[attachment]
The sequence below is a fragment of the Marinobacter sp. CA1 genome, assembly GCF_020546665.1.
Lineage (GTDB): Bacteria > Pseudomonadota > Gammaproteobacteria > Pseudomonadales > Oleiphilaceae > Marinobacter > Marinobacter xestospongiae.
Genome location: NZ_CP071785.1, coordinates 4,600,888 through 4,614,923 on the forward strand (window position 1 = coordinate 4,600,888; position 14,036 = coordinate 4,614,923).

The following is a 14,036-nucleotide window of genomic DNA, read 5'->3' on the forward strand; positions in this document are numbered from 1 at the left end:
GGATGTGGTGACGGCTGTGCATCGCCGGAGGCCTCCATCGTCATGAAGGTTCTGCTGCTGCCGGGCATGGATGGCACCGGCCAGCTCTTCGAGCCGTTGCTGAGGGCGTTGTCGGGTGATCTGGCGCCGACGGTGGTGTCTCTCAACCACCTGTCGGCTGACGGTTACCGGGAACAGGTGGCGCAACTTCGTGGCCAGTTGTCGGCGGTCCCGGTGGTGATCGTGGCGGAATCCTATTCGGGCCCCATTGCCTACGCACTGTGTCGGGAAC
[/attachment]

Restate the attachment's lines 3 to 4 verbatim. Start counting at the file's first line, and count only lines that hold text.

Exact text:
Genome location: NZ_CP071785.1, coordinates 4,600,888 through 4,614,923 on the forward strand (window position 1 = coordinate 4,600,888; position 14,036 = coordinate 4,614,923).

The following is a 14,036-nucleotide window of genomic DNA, read 5'->3' on the forward strand; positions in this document are numbered from 1 at the left end: